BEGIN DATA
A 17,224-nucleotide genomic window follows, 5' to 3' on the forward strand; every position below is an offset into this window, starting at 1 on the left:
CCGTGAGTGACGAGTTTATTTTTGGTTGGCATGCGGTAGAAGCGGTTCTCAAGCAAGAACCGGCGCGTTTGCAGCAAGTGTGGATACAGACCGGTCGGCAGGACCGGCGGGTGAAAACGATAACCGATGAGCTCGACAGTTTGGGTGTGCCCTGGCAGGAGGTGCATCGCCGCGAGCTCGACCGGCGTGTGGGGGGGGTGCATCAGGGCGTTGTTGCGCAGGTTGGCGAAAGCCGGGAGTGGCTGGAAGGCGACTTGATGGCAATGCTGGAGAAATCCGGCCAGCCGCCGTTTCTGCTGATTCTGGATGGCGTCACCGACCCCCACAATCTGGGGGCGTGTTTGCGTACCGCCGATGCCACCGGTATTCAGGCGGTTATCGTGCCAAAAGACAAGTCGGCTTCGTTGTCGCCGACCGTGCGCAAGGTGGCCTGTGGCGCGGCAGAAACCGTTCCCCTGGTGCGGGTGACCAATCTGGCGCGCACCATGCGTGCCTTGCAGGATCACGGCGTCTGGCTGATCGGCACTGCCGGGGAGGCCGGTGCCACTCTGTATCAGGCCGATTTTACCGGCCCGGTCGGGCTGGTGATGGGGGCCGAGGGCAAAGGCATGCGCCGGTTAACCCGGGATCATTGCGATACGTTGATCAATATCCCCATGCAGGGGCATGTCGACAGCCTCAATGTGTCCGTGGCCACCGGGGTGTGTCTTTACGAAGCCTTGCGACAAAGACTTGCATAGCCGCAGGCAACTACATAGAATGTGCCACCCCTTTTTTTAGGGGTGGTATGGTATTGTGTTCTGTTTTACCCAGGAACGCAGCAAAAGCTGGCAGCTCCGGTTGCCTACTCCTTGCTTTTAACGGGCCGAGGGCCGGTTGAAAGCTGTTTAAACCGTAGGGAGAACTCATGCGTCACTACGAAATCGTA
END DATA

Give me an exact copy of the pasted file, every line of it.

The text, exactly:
A 17,224-nucleotide genomic window follows, 5' to 3' on the forward strand; every position below is an offset into this window, starting at 1 on the left:
CCGTGAGTGACGAGTTTATTTTTGGTTGGCATGCGGTAGAAGCGGTTCTCAAGCAAGAACCGGCGCGTTTGCAGCAAGTGTGGATACAGACCGGTCGGCAGGACCGGCGGGTGAAAACGATAACCGATGAGCTCGACAGTTTGGGTGTGCCCTGGCAGGAGGTGCATCGCCGCGAGCTCGACCGGCGTGTGGGGGGGGTGCATCAGGGCGTTGTTGCGCAGGTTGGCGAAAGCCGGGAGTGGCTGGAAGGCGACTTGATGGCAATGCTGGAGAAATCCGGCCAGCCGCCGTTTCTGCTGATTCTGGATGGCGTCACCGACCCCCACAATCTGGGGGCGTGTTTGCGTACCGCCGATGCCACCGGTATTCAGGCGGTTATCGTGCCAAAAGACAAGTCGGCTTCGTTGTCGCCGACCGTGCGCAAGGTGGCCTGTGGCGCGGCAGAAACCGTTCCCCTGGTGCGGGTGACCAATCTGGCGCGCACCATGCGTGCCTTGCAGGATCACGGCGTCTGGCTGATCGGCACTGCCGGGGAGGCCGGTGCCACTCTGTATCAGGCCGATTTTACCGGCCCGGTCGGGCTGGTGATGGGGGCCGAGGGCAAAGGCATGCGCCGGTTAACCCGGGATCATTGCGATACGTTGATCAATATCCCCATGCAGGGGCATGTCGACAGCCTCAATGTGTCCGTGGCCACCGGGGTGTGTCTTTACGAAGCCTTGCGACAAAGACTTGCATAGCCGCAGGCAACTACATAGAATGTGCCACCCCTTTTTTTAGGGGTGGTATGGTATTGTGTTCTGTTTTACCCAGGAACGCAGCAAAAGCTGGCAGCTCCGGTTGCCTACTCCTTGCTTTTAACGGGCCGAGGGCCGGTTGAAAGCTGTTTAAACCGTAGGGAGAACTCATGCGTCACTACGAAATCGTA